Monday,September 16th 2013
Sociocultural Anthropology: An anthropological approach that retains the British focus on social
anthropology at the same time as it adds the American focus on culture to produce something slightly
different from either one.
-We cannot take anything about even our own beliefs and behaviour for granted, let alone the
behaviour and beliefs of those whose backgrounds and histories differ from our own.
Subdisciplines of anthropology:
Biological Anthropology (= focuses on human beings as one of a great multitude of organisms
that inhabit the earth.)
1. Paleoanthropology (=the study of fossil remains of the earliest humans, and attempt to
understand the history of human biological evolution.)
2. Primatology (=the study of our closest nonhuman relatives.)
3. Forensic Anthropology (=the study of human remains for identification and cause of
Archaeology (=the branch of anthropology that studies human history and its artifacts.)
Linguistic Anthropology (=the study of the relationship between language and culture.)
1. Descriptive linguistics
2. Historical linguistics
4. Language and Culture
Sociocultural Anthropology (=the study of how societies are structured and how cultural
meanings are created.)
3. Monographs Sociolinguistics
1. Language as marker of social status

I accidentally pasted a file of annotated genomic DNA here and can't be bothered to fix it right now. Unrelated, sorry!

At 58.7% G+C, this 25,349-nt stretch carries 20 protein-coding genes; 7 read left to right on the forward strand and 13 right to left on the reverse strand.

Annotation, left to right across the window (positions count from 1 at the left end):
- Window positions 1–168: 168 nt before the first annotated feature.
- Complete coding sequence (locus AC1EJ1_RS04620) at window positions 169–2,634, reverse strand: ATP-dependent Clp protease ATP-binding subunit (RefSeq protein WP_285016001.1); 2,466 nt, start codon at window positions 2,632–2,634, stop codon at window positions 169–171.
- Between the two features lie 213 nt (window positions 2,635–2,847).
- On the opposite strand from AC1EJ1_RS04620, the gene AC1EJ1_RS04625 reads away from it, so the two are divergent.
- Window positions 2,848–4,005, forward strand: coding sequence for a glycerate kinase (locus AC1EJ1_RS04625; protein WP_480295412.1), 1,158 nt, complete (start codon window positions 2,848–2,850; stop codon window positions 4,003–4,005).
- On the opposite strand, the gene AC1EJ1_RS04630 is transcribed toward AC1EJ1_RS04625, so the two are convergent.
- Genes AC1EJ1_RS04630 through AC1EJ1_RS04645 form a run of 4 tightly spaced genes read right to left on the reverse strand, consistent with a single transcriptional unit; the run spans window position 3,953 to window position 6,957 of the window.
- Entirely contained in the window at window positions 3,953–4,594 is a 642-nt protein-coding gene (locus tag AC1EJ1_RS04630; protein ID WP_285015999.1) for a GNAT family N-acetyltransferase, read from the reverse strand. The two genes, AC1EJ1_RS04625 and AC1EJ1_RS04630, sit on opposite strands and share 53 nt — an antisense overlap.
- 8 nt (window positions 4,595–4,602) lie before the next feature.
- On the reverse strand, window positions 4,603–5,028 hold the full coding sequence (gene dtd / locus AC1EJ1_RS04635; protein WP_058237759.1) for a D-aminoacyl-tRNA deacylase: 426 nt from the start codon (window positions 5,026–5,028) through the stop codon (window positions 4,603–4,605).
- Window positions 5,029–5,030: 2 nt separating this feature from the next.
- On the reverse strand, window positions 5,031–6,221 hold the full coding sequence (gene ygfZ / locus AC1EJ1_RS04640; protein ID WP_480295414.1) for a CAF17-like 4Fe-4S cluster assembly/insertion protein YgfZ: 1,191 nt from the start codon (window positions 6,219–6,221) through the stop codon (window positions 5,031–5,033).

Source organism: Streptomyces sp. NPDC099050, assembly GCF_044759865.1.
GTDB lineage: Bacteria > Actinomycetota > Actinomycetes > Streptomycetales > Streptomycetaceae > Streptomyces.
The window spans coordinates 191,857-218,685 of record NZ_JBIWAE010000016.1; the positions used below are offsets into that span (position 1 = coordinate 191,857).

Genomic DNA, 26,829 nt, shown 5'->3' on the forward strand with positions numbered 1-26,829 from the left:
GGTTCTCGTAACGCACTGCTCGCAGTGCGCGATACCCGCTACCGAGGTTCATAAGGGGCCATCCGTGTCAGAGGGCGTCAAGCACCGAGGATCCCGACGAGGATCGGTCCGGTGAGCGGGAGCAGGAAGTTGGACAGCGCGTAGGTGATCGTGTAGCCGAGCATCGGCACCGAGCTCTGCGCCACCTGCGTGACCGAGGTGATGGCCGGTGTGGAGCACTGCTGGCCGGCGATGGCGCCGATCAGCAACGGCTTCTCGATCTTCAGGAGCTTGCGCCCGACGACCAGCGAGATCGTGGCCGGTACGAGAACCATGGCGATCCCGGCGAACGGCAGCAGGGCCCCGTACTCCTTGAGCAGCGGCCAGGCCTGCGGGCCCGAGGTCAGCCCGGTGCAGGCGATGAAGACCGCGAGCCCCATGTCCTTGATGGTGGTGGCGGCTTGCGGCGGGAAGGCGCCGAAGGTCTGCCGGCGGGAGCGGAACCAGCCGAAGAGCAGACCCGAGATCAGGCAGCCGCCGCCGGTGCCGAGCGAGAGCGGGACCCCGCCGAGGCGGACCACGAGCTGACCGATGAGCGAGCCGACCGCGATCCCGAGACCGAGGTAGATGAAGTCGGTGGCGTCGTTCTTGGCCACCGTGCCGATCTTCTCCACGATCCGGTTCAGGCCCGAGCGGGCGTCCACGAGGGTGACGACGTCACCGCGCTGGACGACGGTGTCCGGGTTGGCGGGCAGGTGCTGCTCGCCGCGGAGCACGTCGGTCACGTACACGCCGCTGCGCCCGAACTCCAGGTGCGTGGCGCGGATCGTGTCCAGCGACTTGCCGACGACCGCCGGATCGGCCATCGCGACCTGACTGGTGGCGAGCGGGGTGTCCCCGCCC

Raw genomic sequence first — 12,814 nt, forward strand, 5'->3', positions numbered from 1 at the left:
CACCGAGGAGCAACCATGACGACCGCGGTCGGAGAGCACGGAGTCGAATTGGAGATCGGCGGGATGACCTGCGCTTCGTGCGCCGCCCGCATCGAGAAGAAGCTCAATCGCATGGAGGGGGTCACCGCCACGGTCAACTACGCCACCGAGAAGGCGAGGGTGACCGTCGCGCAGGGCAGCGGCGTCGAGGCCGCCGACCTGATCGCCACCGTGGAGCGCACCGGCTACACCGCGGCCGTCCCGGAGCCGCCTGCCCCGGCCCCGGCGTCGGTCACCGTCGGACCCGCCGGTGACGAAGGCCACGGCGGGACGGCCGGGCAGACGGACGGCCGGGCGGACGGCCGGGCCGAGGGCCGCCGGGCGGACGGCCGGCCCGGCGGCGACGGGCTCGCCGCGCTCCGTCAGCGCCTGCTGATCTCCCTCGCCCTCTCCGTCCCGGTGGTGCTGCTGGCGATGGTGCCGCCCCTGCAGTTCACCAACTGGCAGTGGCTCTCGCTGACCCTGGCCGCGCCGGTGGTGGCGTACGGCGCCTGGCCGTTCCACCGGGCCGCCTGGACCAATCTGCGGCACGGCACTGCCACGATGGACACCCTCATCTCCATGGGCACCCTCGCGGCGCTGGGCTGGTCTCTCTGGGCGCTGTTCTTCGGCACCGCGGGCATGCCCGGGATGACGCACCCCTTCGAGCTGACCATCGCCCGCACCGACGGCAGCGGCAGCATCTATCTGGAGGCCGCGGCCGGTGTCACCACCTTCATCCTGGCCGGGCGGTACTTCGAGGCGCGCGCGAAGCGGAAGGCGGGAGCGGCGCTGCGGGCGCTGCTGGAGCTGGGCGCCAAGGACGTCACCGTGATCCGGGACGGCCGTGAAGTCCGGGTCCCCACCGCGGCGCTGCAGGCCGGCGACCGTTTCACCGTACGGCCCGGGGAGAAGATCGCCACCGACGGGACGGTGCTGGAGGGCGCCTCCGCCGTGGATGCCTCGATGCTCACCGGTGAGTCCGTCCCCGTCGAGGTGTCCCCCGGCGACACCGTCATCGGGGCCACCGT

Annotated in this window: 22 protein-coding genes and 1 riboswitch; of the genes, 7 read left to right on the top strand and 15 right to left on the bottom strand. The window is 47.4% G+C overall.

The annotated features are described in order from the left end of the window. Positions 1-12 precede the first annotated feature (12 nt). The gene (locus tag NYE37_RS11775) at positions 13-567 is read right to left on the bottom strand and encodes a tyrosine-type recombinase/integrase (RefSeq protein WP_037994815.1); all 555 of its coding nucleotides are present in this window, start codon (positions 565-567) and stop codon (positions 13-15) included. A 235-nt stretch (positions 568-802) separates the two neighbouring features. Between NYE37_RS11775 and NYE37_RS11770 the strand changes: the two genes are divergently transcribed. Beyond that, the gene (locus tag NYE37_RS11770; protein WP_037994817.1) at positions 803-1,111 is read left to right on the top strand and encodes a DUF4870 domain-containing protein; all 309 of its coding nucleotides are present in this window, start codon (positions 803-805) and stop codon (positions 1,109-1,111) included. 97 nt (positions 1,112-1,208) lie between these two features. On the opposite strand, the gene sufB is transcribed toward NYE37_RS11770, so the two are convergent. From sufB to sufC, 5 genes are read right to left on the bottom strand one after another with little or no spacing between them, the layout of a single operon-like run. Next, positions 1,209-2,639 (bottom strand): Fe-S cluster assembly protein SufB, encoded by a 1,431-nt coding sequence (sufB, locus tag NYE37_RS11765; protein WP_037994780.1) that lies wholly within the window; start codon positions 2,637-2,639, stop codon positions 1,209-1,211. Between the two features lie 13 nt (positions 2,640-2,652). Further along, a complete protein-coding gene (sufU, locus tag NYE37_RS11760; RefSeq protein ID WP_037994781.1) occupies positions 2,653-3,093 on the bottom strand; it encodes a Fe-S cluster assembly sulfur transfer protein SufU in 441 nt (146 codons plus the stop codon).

i. Regional,social dialects
ii. Bilingualism, code switching.
2. Speech in action
I. Continuous traits (e.g height,skin colour)
II. Discrete traits (e.g blood types,earlobe shape)
Culture: The system of meanings about the nature of experience that are shared by a people and passed
on from one generation to another,including the meanings that people give to things,events,activities,
Armchair anthropologist: Refers to an approach to the study of various societies that dominated
anthropology in the late 1800s. It involved the collection,study, and analysis of the writings of
missionaries, explorers, and colonists who had sustained contact with non-Western peoples. Armchair
anthropologists used these documents to make comparisons and generalizations about the ways of life
of various groups.
Ethnographic Method: The immersion of researchers in the lives and cultures of the peoples they are
trying to understand in order to comprehend the meanings these people ascribe to their existence.
Participant observation: An element of fieldwork that can involve participating in daily tasks and
observing daily interactions among a particular group.
Ethnography: A written description and analysis of a particular group of people, usually based upon
Essentialism: The act of creating generalizations or stereotypes about the behaviour or culture of a
group of people.
Ethnocentric Fallacy: The mistaken notion that the beliefs and behaviours of other cultures can be
judged from the perspective of one's own culture.
Cultural Relativism: The attempt to understand the beliefs and behaviours of other cultures in terms of
the culture in which they are found.
Relativistic Fallacy: The idea that it is impossible to